Reversing a disgrace

We Americans do a lousy job of matching our actions to what comes out of our mouths. We complain about our political leaders but resist going the polls to vote them out of office. American voters rank 14th among developed countries in our voting percentage, according to the respected nonpartisan Pew Research Center. Fourteenth in the world. Are you proud of that? Belgium has the best record (who knew?), at nearly 90 percent, followed by South Korea, Australia, the Netherlands, Israel, Finland, France and Mexico. The United Kingdom and Canada come next, then Portugal, Czech Republic, and Ireland, before we get to the United States, whose average voter turnout is about 60 percent of the eligible voter population. Six out of 10 bother to cast their votes, and that’s in a presidential election year, when interest is higher, one supposes.

This is a disgrace.

Why won’t we vote? Ever since I was old enough to vote, I have wondered why so many of us don’t bother to vote, when it is so very important. This is not a recent phenomenon. Turnout is better when we choose a president, but turnout for midterm elections, such as the one we will have this November, is shameful. In 2014, Time magazine lamented a voter turnout of a dismal 36 percent of eligible voters in midterm elections. “The last time voter turnout for a national election was as low as it was on Nov. 4, Hitler was still in power, and Mitch McConnell was only nine months old,” the Time article pointed out.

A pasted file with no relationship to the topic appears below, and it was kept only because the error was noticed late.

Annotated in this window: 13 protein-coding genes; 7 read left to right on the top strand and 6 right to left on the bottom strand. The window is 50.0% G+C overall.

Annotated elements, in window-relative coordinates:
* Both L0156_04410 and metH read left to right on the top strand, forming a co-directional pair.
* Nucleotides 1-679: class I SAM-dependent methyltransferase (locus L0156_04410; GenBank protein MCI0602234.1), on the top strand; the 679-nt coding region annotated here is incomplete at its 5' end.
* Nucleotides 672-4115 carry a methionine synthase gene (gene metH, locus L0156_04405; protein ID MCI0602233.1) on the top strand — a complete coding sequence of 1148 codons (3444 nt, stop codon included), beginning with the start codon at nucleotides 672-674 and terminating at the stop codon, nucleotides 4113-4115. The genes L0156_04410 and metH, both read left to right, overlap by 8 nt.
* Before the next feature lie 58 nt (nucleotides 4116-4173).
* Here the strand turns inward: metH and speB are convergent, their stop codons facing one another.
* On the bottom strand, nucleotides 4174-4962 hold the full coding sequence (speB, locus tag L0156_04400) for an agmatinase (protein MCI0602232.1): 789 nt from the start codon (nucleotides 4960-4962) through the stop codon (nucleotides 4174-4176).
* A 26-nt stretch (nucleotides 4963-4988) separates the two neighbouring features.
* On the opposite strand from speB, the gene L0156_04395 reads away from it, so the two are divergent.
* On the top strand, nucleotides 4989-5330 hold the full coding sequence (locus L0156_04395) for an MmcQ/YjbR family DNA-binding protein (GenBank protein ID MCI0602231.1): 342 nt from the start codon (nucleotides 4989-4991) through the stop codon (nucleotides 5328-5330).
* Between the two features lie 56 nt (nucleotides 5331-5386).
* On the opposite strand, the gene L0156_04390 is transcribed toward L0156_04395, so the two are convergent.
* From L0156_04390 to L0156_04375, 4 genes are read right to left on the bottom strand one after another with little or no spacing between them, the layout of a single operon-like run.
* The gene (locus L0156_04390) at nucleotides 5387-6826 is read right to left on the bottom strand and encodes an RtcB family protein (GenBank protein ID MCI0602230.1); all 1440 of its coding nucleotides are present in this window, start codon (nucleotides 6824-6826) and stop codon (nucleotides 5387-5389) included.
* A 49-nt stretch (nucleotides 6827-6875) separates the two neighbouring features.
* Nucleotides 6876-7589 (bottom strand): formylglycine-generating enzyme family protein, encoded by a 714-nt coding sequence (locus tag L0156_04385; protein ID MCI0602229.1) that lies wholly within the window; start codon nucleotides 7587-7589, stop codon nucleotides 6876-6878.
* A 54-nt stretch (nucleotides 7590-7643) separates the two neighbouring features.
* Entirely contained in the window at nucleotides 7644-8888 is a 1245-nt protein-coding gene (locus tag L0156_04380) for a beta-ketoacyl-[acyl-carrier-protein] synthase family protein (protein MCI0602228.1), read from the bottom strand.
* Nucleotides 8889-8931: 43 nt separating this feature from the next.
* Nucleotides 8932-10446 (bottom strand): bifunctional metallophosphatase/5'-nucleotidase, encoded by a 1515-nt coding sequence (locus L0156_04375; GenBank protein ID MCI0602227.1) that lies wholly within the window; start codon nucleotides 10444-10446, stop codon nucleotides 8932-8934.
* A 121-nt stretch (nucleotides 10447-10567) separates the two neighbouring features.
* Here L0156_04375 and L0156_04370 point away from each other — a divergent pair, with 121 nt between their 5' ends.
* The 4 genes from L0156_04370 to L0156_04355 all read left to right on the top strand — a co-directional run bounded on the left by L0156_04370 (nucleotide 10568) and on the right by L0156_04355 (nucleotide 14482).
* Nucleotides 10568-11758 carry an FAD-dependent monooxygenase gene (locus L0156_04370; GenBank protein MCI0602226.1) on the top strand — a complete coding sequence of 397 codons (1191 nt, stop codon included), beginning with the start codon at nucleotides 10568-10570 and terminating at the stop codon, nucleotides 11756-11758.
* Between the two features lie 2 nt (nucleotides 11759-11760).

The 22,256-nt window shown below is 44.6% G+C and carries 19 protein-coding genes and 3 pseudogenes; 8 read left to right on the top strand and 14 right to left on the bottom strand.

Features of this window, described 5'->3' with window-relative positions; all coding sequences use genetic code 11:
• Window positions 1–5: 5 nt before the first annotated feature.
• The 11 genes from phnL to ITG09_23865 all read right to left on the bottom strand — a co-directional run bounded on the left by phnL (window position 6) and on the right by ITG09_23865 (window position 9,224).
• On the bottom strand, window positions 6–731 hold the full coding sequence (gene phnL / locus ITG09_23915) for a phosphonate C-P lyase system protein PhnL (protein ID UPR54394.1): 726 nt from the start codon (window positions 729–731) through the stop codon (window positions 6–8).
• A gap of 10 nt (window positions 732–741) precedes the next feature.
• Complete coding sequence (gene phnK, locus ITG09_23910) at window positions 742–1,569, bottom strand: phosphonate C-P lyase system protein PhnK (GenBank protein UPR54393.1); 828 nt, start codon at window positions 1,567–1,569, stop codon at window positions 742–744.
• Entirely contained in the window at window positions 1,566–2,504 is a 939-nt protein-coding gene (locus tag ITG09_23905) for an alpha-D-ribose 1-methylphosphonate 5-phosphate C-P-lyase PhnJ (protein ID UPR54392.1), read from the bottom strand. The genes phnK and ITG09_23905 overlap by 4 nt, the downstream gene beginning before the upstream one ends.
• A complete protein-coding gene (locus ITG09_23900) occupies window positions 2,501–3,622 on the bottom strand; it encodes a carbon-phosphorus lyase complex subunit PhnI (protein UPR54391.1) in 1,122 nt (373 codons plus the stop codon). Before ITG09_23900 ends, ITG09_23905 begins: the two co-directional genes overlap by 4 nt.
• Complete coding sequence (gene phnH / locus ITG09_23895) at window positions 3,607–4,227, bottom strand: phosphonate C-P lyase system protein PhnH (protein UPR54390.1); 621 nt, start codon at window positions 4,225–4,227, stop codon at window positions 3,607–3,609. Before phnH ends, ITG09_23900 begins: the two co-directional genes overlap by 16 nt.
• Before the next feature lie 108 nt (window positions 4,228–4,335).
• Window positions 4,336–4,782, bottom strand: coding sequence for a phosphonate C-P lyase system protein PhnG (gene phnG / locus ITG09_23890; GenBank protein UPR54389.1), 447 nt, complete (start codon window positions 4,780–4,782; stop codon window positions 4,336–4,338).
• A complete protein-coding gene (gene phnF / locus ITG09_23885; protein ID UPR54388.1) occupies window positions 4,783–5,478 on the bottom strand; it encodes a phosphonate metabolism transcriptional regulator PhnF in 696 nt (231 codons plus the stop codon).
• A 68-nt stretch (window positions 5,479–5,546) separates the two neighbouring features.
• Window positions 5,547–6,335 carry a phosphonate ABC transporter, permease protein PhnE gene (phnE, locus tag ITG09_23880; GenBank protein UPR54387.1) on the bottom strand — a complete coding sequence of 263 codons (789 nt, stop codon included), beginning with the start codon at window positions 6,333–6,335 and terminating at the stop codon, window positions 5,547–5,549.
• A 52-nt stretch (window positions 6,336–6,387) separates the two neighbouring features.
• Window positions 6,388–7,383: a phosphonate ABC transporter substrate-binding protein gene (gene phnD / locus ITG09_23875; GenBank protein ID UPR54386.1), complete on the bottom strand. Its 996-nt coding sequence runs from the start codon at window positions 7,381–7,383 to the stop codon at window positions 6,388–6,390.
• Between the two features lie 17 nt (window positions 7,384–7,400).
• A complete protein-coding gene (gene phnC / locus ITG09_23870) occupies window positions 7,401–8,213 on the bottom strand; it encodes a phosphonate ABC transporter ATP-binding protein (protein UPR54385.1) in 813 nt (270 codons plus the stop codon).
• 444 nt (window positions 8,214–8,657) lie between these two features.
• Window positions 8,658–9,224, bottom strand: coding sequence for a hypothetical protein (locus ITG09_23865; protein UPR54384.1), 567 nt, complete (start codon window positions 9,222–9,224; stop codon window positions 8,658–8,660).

Where we live, signs cropping up at busy intersections alert us to a Primary election scheduled on May 8. We get to choose our party’s candidates for the U.S. House of Representatives, County Commission, Clerk of Superior Court, and Sheriff. That’s it, a short ballot. If my neighbors behave true to form, they will stay home in droves, but if they don’t see this vote as important, it’s hard to imagine what will grab their attention.

To help  prepare myself for this election, I went online to download a sample ballot and visited the web sites of the candidates. The entire exercise took me only a few minutes. Very little effort. Now I feel ready to vote intelligently.

If you aren’t frustrated by the mess our elected officials have created for our country and for us, you’re asleep. Perchance to dream. While you’re at it, dream of a country where you can actually do something about failed leadership, by voting the perpetrators out of office and replacing them with talented, honest leaders.

Thousands of teenagers, who have had it up to here with failed leaders, promise to fill the voting booths just as soon as they become eligible. I believe them. These young grownups are serious, and they are trying their best to lead us, if only we have the sense to get off our butts and vote with them. I’m with them. Are you?

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